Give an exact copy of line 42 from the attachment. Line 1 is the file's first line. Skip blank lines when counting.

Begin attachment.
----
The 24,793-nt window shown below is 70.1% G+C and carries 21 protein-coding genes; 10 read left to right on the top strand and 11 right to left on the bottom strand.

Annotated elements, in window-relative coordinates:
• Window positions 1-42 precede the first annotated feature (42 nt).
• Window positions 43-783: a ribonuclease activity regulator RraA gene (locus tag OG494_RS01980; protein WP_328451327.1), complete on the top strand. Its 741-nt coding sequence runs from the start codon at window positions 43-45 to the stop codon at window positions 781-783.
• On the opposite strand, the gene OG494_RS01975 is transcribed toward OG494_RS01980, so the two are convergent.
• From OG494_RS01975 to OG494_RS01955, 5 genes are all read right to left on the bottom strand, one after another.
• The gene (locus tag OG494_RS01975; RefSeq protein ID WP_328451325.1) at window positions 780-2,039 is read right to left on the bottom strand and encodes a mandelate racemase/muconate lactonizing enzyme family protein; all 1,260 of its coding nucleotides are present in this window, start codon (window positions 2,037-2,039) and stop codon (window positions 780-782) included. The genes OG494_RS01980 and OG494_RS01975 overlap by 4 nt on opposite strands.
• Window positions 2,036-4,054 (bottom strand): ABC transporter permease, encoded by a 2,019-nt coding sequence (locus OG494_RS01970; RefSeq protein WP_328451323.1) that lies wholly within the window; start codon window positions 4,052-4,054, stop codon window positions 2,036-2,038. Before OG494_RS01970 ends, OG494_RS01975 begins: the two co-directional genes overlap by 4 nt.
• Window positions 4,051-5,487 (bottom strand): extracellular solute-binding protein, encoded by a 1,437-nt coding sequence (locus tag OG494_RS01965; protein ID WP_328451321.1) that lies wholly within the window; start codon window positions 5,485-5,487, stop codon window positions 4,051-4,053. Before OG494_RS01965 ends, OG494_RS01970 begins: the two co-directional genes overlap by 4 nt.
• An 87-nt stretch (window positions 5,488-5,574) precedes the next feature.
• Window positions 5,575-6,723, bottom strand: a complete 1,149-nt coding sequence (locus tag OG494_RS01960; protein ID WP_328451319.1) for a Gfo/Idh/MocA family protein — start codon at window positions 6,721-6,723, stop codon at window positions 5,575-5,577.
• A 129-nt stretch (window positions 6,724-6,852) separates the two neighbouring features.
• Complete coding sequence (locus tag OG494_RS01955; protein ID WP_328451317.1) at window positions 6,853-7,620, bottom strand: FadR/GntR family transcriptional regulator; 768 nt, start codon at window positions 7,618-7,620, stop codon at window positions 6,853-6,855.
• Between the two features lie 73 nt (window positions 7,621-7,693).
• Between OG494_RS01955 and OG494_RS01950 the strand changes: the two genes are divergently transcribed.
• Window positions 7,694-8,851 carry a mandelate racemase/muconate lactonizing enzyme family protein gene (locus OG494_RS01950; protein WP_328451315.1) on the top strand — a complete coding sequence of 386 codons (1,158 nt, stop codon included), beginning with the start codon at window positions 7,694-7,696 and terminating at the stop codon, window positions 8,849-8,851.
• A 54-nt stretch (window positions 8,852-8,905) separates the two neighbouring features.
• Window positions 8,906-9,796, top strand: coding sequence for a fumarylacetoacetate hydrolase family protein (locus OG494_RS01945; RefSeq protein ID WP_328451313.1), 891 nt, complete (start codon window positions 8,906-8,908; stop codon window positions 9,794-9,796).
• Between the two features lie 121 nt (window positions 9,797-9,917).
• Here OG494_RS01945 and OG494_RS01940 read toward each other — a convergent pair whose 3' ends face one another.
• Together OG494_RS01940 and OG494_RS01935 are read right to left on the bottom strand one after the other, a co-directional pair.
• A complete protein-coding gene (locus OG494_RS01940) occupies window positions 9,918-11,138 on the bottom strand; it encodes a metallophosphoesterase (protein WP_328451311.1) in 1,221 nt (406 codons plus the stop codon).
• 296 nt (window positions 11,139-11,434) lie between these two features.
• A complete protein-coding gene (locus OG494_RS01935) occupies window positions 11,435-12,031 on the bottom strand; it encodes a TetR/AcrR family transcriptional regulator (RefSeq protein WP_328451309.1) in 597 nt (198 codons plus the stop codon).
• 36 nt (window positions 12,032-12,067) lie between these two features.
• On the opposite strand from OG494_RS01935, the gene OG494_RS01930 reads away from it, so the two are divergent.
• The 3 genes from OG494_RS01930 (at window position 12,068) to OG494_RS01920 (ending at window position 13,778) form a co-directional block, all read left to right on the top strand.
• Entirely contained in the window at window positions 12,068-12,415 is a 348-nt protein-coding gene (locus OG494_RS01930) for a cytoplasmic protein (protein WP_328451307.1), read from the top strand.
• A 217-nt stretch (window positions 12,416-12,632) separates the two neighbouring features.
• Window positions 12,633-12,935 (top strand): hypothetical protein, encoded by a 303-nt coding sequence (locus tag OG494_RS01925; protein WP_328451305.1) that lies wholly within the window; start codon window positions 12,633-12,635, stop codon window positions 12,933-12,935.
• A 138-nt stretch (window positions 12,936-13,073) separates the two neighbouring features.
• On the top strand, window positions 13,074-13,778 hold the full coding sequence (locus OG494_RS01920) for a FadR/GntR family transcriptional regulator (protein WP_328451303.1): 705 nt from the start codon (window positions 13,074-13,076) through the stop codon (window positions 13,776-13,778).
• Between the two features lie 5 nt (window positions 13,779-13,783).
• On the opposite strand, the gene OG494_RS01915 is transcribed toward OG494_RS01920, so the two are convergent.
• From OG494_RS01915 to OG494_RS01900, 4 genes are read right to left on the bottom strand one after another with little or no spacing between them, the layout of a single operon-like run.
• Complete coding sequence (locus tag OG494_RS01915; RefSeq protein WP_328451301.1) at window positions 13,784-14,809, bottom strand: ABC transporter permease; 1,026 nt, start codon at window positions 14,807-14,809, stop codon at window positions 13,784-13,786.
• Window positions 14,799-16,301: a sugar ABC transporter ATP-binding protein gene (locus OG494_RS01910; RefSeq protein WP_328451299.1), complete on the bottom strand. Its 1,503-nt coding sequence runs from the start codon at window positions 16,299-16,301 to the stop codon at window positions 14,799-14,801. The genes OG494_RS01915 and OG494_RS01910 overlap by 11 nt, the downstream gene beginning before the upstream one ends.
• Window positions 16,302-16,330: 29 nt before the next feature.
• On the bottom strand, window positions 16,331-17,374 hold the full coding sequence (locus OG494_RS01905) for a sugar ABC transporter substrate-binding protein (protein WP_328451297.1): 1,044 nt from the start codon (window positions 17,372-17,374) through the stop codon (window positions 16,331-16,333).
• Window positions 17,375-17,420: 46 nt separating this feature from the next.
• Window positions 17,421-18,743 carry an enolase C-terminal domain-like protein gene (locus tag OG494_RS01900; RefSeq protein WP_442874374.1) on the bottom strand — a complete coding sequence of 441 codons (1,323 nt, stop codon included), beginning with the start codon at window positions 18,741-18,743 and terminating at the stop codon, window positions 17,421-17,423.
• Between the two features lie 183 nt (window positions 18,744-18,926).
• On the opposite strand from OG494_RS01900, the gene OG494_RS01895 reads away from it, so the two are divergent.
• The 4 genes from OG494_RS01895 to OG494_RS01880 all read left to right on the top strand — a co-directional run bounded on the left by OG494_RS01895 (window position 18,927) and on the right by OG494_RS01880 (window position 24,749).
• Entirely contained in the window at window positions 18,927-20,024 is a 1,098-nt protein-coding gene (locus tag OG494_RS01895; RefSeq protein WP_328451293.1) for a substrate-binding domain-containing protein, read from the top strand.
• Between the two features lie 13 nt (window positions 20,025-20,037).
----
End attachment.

• Between the two features lie 183 nt (window positions 18,744-18,926).